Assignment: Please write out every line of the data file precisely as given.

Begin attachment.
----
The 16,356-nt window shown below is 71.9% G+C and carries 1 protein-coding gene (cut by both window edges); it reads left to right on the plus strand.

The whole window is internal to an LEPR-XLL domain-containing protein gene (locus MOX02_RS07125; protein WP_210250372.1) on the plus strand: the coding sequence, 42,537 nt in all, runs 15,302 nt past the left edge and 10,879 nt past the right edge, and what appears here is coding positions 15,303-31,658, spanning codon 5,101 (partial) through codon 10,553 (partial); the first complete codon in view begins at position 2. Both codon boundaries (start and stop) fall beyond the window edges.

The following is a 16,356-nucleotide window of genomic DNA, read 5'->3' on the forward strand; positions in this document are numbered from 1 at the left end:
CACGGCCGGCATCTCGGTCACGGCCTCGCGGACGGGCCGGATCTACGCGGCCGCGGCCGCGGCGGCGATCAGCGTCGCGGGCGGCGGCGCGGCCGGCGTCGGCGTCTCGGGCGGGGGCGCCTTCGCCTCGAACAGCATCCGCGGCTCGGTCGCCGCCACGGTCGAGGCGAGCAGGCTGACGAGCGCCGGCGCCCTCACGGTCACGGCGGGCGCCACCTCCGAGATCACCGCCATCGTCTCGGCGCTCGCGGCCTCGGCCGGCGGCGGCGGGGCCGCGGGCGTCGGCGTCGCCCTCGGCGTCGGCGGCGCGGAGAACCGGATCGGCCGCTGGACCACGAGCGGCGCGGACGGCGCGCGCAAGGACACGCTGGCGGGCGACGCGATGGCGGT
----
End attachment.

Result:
The 16,356-nt window shown below is 71.9% G+C and carries 1 protein-coding gene (cut by both window edges); it reads left to right on the plus strand.

The whole window is internal to an LEPR-XLL domain-containing protein gene (locus MOX02_RS07125; protein WP_210250372.1) on the plus strand: the coding sequence, 42,537 nt in all, runs 15,302 nt past the left edge and 10,879 nt past the right edge, and what appears here is coding positions 15,303-31,658, spanning codon 5,101 (partial) through codon 10,553 (partial); the first complete codon in view begins at position 2. Both codon boundaries (start and stop) fall beyond the window edges.

The following is a 16,356-nucleotide window of genomic DNA, read 5'->3' on the forward strand; positions in this document are numbered from 1 at the left end:
CACGGCCGGCATCTCGGTCACGGCCTCGCGGACGGGCCGGATCTACGCGGCCGCGGCCGCGGCGGCGATCAGCGTCGCGGGCGGCGGCGCGGCCGGCGTCGGCGTCTCGGGCGGGGGCGCCTTCGCCTCGAACAGCATCCGCGGCTCGGTCGCCGCCACGGTCGAGGCGAGCAGGCTGACGAGCGCCGGCGCCCTCACGGTCACGGCGGGCGCCACCTCCGAGATCACCGCCATCGTCTCGGCGCTCGCGGCCTCGGCCGGCGGCGGCGGGGCCGCGGGCGTCGGCGTCGCCCTCGGCGTCGGCGGCGCGGAGAACCGGATCGGCCGCTGGACCACGAGCGGCGCGGACGGCGCGCGCAAGGACACGCTGGCGGGCGACGCGATGGCGGT